The RCO leads the Air Force's involvement in the Lockheed Martin RQ-170 program, developed in 2002-06 before being put into service with Air Force and Air Force-operated CIA units. The office rescued the X-37 from limbo: Conceived in the early 1990s and considered for a time as part of the military spaceplane concept, the vehicle had been passed from the Pentagon to NASA and then to the Defense Advanced Research Projects Agency, and it had progressed only as far as subscale, low-speed glide tests when the RCO took over.
Since then, the RCO has funded two X-37Bs and completed two test missions, a 224-day flight in 2010 and a 468-day mission in 2011-12. The third mission is due to launch early this month, putting the program well over the billion-dollar mark with $600 million in launch costs alone.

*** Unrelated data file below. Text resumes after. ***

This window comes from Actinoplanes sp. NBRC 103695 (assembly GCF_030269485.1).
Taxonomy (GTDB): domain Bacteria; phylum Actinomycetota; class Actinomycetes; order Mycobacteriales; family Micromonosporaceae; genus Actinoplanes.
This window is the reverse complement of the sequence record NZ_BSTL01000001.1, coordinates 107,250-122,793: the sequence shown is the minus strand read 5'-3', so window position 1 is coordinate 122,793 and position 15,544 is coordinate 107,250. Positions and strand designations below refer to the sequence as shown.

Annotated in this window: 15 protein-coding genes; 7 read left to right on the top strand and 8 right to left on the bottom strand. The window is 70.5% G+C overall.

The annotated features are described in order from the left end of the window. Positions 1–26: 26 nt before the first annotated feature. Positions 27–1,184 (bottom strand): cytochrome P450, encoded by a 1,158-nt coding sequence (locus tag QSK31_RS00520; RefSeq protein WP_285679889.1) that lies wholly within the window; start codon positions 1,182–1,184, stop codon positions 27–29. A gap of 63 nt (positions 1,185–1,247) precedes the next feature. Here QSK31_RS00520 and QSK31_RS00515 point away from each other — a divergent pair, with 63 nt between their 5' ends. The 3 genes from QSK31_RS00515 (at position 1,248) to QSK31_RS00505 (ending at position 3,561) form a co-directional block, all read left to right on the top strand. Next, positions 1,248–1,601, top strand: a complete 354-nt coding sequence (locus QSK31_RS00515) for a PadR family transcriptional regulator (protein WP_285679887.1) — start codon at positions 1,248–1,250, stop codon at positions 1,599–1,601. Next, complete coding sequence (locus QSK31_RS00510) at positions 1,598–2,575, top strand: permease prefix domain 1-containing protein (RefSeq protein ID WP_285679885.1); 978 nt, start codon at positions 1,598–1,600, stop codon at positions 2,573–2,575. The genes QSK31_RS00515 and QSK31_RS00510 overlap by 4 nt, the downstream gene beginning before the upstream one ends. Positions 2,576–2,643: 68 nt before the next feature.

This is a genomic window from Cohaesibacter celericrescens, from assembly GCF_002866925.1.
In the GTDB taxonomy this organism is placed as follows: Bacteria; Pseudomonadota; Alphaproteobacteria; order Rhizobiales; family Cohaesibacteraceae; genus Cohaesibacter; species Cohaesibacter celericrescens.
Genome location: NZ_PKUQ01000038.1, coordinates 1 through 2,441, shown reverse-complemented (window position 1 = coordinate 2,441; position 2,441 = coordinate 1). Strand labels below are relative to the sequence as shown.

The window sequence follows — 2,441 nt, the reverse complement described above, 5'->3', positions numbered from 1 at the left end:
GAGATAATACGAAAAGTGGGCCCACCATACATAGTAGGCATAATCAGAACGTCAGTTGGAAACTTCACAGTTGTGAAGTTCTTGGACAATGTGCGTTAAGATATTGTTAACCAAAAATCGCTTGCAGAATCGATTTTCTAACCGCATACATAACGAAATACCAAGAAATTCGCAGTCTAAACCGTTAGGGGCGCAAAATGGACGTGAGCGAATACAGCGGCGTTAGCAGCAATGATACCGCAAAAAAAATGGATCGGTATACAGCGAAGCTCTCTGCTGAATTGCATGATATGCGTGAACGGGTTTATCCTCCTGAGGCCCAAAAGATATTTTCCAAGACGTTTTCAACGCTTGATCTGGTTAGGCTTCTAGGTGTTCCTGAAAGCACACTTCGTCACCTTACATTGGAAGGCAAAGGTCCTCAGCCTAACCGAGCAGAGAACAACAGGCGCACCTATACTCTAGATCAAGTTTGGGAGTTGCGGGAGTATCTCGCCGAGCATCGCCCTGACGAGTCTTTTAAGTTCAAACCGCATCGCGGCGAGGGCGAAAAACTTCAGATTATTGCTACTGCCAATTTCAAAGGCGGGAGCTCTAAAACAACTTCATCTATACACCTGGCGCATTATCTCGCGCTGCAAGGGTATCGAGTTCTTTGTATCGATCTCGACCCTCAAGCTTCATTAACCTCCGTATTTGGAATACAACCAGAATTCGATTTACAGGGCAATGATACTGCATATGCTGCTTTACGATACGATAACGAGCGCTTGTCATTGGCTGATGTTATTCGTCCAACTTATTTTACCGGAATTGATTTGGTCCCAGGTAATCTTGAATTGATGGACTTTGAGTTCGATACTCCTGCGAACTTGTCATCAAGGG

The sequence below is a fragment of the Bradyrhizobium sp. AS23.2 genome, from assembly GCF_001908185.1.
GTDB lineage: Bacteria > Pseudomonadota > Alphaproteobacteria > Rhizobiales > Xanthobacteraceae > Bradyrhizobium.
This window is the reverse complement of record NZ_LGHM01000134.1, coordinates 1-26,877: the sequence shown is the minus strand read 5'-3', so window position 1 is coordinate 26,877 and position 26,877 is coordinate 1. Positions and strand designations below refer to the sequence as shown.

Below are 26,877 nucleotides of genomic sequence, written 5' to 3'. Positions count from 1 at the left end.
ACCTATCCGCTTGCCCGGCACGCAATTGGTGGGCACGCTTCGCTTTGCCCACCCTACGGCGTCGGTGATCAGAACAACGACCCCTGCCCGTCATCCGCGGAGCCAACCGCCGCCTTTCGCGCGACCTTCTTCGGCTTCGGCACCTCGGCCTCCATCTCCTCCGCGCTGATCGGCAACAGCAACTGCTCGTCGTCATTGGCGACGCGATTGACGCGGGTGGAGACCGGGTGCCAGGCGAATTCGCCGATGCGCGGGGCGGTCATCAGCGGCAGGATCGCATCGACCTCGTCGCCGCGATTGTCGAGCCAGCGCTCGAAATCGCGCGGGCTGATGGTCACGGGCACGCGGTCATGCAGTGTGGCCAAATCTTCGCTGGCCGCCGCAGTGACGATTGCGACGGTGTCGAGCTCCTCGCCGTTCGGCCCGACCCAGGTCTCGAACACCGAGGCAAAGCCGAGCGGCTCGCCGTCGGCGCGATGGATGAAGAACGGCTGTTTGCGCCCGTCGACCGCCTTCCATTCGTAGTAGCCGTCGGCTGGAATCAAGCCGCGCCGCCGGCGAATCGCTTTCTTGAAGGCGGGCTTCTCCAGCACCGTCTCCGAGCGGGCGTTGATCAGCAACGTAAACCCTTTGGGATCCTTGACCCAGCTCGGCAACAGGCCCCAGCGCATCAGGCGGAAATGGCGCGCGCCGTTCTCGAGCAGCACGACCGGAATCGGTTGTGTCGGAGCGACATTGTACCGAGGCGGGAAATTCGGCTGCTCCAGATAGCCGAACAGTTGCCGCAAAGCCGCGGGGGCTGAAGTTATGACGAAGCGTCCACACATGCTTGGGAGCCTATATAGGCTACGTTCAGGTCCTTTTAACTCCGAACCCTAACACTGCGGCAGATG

Nobody is saying what the X-37B does. It was designed to do two things: return its payload to Earth and be more maneuverable in orbit than a satellite. It carries an estimated 25-30% of its mass in hydrazine propellant (the USA-193 satellite shot down in 2008 reportedly had a 20% fuel fraction) but can afford to use it at a higher rate because its mission lasts only a year.
Observers suggest X-37Bs have flown on typical imagery-intelligence profiles, and it is understood that they carry a payload that was identified after the initial decision to fund the test program. However, it is an indication of the RCO's influence that they have flown at all.